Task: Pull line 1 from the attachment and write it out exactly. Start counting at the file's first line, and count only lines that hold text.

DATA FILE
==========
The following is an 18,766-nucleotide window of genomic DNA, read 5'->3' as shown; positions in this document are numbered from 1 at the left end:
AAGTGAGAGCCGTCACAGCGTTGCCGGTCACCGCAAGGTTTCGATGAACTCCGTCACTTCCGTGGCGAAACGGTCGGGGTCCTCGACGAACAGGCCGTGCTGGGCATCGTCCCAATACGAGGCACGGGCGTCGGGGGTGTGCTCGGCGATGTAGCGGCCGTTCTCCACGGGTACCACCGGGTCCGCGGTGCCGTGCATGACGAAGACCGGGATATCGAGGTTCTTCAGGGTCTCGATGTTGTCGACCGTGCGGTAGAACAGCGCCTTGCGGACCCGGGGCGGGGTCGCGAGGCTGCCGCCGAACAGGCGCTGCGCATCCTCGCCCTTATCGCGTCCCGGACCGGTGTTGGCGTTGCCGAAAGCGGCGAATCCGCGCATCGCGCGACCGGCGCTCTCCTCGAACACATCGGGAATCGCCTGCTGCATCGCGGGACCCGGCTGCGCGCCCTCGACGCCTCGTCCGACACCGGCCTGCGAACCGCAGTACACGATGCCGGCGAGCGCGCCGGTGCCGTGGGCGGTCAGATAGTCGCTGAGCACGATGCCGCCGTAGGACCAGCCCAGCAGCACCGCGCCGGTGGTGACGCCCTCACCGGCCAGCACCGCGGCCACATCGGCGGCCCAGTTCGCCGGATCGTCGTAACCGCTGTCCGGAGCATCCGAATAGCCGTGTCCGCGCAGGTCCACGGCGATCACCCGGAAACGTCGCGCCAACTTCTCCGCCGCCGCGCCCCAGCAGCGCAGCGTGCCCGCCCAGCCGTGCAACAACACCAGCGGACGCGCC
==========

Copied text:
The following is an 18,766-nucleotide window of genomic DNA, read 5'->3' as shown; positions in this document are numbered from 1 at the left end: